Wrybills ( (Riegen and Dowding, 2003)) are endemic to New Zealand. Specifically, they breed in Canterbury and Otago on the South Island and winter in the harbors near Auckland on the North Island.
Wrybills live near braided riverbeds on the South and North Islands of New Zealand. Braided rivers are formed during glacial melt. Large water flow carried gravel into the valleys, which created numerous channels linked together on the gravel filled flood plain. Braided rivers are commonly surrounded with exotic vegetation such as lupines (Lupinus species), willow (Salix species), broom (Cytisus scoparius), and gorse (Ulex europaeus). During the winter, or breeding, season wrybills migrate to the South Island to remain in the shingle riverbeds (heavily graveled riverbeds). Shingle riverbeds have similar vegetation such as lupines (Lupinus arboreus), gorse (Ulex europeus) and tussocks (Poa species). During the summer, or non-breeding season wrybills remain in tidal mudflats of the North Island. (Hughey, 1998; Pierce, 1979; Riegen and Dowding, 2003)
Wrybills are 20 cm long, light grey plovers that average 53.9 g. The underside is white and has a distinctive black band across the upper chest. The black band is thickest in males and is sometimes absent in non-breeding birds or juveniles. Males also have a black band across their forehead that females lack. ("Birdlife International", 2014; Davies, 1997)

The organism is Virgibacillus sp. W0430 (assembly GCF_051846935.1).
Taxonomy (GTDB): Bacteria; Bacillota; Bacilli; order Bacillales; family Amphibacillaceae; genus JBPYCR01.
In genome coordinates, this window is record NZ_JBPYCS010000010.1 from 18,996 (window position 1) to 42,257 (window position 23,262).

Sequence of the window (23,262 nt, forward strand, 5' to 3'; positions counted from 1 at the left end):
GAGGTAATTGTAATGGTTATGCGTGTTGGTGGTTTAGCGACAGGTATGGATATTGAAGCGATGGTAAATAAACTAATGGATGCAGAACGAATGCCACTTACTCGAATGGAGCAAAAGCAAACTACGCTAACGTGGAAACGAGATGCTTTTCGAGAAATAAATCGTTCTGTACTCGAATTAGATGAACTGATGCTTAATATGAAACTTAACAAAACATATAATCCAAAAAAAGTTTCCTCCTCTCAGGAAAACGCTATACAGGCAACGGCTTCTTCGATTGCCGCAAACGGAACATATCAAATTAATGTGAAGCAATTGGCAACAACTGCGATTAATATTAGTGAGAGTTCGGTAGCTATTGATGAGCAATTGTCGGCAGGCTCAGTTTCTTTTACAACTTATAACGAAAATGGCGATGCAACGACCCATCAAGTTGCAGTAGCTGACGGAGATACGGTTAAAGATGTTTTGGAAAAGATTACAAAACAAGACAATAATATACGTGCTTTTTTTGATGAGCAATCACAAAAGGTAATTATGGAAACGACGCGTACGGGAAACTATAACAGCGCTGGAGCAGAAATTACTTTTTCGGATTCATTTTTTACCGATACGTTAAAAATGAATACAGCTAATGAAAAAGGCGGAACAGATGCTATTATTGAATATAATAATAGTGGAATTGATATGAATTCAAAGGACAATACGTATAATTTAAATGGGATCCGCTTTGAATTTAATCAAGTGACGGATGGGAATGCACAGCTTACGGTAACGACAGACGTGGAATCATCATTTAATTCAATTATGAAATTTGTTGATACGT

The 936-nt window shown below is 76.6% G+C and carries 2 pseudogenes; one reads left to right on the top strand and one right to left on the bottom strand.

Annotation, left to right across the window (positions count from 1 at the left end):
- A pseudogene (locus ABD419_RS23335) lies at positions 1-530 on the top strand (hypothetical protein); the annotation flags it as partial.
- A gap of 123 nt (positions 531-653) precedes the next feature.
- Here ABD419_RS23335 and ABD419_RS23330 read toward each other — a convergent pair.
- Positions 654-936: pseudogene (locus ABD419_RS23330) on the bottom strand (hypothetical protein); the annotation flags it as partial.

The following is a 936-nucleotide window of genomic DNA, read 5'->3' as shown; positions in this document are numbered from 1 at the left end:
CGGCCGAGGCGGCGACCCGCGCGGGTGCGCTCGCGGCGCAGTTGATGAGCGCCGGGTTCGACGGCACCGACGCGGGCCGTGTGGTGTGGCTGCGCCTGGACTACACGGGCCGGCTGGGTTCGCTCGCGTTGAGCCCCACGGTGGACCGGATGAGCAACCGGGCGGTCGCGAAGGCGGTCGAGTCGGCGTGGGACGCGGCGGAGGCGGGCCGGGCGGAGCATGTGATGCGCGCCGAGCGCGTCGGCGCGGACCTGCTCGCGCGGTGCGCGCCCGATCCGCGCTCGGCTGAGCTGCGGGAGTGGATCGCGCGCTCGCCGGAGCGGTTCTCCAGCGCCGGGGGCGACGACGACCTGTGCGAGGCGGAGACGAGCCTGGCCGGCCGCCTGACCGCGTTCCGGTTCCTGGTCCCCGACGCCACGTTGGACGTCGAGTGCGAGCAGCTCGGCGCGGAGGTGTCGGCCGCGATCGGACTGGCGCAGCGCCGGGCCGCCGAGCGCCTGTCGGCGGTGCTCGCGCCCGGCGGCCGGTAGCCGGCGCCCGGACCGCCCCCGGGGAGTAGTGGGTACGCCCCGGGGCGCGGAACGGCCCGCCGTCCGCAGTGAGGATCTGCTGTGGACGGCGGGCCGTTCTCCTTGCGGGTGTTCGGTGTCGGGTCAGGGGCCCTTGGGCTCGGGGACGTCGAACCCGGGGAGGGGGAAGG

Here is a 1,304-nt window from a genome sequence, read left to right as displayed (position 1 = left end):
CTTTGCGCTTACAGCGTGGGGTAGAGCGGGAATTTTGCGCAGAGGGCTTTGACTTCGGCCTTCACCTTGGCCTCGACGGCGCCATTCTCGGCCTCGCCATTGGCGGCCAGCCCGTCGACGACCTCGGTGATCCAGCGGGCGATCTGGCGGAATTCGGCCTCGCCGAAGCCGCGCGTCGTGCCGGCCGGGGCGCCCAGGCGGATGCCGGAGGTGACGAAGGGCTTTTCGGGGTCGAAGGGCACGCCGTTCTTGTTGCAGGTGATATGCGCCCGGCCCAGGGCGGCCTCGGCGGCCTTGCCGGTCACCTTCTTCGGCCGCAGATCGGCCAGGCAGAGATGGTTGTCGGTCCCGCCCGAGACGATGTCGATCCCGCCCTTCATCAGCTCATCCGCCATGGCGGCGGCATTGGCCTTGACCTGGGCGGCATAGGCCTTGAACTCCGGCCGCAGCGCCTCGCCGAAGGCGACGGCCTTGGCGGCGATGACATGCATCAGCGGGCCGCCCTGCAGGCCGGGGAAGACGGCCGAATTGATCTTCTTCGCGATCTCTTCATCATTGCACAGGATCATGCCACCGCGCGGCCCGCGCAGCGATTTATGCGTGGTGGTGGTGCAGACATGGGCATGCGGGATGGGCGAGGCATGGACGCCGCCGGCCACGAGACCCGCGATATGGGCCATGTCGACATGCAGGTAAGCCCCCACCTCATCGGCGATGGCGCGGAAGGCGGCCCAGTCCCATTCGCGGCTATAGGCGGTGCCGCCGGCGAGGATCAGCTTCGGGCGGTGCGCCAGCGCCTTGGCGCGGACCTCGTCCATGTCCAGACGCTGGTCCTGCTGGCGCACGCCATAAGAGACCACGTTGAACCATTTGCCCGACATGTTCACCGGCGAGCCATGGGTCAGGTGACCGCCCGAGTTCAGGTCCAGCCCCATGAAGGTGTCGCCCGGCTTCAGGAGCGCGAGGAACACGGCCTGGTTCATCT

The most unique physical feature of wrybills is that their beaks curve to the right. They are the only bird to have a beak that curves to the right roughly 12 to 26 degrees. Wrybills have a black band across their upper chest, which is only present when in breeding plumage, and males have a black band across their otherwise white forehead, which also is present only when in breeding plumage. Females lack the black band on their forehead. Besides this band, there is no other significant physical difference between males and females when not in breeding plumage. (Davies, 1997; Riegen and Dowding, 2003)